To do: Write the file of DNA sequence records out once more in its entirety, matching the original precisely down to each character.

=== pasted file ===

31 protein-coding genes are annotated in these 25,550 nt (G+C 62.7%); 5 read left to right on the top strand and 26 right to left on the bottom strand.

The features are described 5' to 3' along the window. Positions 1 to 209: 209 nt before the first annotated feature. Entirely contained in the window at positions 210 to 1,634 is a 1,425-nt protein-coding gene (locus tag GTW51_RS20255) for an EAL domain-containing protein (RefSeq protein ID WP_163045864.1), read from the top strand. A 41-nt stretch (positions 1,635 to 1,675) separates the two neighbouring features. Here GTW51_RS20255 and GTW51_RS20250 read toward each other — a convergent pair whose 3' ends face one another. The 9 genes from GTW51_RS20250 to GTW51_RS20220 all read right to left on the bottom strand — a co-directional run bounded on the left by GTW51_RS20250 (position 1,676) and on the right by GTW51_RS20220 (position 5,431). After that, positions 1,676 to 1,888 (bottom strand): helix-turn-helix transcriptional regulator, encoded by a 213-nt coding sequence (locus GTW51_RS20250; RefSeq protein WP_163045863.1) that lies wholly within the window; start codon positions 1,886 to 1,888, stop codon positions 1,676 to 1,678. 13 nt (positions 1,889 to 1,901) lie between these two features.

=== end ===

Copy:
31 protein-coding genes are annotated in these 25,550 nt (G+C 62.7%); 5 read left to right on the top strand and 26 right to left on the bottom strand.

The features are described 5' to 3' along the window. Positions 1 to 209: 209 nt before the first annotated feature. Entirely contained in the window at positions 210 to 1,634 is a 1,425-nt protein-coding gene (locus tag GTW51_RS20255) for an EAL domain-containing protein (RefSeq protein ID WP_163045864.1), read from the top strand. A 41-nt stretch (positions 1,635 to 1,675) separates the two neighbouring features. Here GTW51_RS20255 and GTW51_RS20250 read toward each other — a convergent pair whose 3' ends face one another. The 9 genes from GTW51_RS20250 to GTW51_RS20220 all read right to left on the bottom strand — a co-directional run bounded on the left by GTW51_RS20250 (position 1,676) and on the right by GTW51_RS20220 (position 5,431). After that, positions 1,676 to 1,888 (bottom strand): helix-turn-helix transcriptional regulator, encoded by a 213-nt coding sequence (locus GTW51_RS20250; RefSeq protein WP_163045863.1) that lies wholly within the window; start codon positions 1,886 to 1,888, stop codon positions 1,676 to 1,678. 13 nt (positions 1,889 to 1,901) lie between these two features.